Non-profits, on the other hand, do not necessarily want as many residents as possible; they want the right number. They need to balance making enough money to stay afloat while prioritizing patient care. Another upside of choosing a non-profit is that families know that they are benefiting from financial stability. A good way to gauge this is by checking to see if there are enough bodies in beds and if the facility runs smoothly with adequate care for every resident. In general, because these facilities are not owned and run by large corporations, everything is done on a smaller scale. That means that they are smaller communities with more focus on their goals of patient treatment and management. The obvious difference is that there is normally more staff available for patients. Additionally, a smaller setting has the added benefit of a more home-like atmosphere. This leads to less potential depression through feeling isolated. Patients can form relationships that can make this transition smoother with their caregivers and other patients. In environments with fewer people, patients can get to know each other better.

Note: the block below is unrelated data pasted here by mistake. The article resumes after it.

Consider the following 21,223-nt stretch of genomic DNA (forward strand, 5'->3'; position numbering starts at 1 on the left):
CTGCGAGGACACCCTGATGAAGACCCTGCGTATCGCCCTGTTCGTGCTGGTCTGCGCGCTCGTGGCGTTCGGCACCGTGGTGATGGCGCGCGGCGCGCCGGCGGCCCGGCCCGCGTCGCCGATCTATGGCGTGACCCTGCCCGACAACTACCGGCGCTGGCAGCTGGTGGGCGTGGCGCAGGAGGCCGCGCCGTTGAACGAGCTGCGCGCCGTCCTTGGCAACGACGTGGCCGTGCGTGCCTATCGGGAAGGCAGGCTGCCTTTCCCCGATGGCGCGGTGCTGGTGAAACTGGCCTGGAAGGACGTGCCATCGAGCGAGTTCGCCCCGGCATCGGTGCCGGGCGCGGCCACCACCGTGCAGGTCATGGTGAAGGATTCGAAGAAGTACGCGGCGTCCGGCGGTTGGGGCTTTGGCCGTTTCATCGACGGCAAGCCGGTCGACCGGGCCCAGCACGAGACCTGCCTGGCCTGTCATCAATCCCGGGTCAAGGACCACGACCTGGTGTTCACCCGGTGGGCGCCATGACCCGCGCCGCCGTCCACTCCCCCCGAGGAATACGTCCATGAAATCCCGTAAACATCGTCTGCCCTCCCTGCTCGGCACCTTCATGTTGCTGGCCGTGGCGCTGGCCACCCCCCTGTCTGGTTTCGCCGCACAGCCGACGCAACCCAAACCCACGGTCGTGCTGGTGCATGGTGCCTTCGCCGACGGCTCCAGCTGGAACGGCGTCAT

You must do your homework. Become a detective and investigate all your options. The best sources of information are the staff members themselves. Remember that for-profit organizations will claim they can offer a better quality of patient care. Non-profits can convey that they are the best option because they have fewer residents and subsequently a smaller patient-to-employee ratio. Specific questions to ask are:
– How long have you been working here? High turnover is a bad sign.
– How many residents do you work with? A good ratio is between six and eight residents per staff member, though they can probably handle 10 to 12 patients at nighttime.
– What’s the average response time if a resident needs assistance? Ten minutes is standard.
Spend time at any residence you’re considering, and visit at different points throughout the day. Join activities to see how patients are engaging mentally and physically. Eat a meal there.